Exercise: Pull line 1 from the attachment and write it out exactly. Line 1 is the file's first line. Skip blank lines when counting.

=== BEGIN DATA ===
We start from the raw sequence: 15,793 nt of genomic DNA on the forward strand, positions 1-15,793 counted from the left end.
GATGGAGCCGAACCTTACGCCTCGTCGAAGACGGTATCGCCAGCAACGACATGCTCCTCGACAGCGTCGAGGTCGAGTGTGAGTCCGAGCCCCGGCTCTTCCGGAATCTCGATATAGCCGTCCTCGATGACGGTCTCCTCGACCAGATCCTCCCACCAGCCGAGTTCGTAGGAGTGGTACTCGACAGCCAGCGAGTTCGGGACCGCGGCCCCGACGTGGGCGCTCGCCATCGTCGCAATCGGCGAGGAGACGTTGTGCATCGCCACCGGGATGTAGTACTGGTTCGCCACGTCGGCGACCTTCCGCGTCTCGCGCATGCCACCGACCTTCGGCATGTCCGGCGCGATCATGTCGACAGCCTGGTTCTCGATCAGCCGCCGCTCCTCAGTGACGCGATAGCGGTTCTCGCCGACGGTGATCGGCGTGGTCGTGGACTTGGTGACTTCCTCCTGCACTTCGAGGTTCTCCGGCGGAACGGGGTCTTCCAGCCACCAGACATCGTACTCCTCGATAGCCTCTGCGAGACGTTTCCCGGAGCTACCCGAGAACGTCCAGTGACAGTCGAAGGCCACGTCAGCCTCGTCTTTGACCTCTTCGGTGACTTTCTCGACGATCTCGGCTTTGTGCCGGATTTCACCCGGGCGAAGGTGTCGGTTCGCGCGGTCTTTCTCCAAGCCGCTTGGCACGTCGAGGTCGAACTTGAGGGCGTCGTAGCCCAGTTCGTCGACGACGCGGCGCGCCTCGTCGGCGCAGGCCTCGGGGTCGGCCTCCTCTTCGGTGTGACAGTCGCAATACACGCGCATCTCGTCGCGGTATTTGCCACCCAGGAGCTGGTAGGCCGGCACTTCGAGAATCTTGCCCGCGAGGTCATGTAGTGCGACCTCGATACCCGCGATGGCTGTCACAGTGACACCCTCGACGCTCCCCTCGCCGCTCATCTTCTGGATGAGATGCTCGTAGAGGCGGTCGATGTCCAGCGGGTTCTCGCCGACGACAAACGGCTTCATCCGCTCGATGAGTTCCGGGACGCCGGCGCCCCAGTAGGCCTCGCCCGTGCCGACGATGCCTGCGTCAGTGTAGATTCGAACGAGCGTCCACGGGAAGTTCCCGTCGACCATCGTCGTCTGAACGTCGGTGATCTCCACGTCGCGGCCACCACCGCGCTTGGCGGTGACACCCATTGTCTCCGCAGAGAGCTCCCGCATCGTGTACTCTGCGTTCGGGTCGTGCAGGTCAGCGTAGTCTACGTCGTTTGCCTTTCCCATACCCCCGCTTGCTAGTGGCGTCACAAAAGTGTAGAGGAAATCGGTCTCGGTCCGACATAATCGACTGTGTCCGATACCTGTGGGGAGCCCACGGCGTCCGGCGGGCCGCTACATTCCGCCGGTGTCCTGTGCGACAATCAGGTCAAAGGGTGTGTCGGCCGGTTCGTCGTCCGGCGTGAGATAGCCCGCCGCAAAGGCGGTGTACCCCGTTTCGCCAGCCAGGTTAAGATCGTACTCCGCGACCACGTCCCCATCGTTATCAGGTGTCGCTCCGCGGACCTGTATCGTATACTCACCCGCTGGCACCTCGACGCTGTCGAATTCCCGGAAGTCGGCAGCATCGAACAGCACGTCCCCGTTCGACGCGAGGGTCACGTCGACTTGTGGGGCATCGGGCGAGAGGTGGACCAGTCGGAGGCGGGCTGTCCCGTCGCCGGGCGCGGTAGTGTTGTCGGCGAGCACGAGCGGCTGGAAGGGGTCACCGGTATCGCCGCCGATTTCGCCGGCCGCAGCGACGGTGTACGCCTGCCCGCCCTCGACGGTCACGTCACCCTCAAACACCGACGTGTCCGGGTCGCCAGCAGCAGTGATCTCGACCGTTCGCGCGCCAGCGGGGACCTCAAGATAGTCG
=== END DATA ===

We start from the raw sequence: 15,793 nt of genomic DNA on the forward strand, positions 1-15,793 counted from the left end.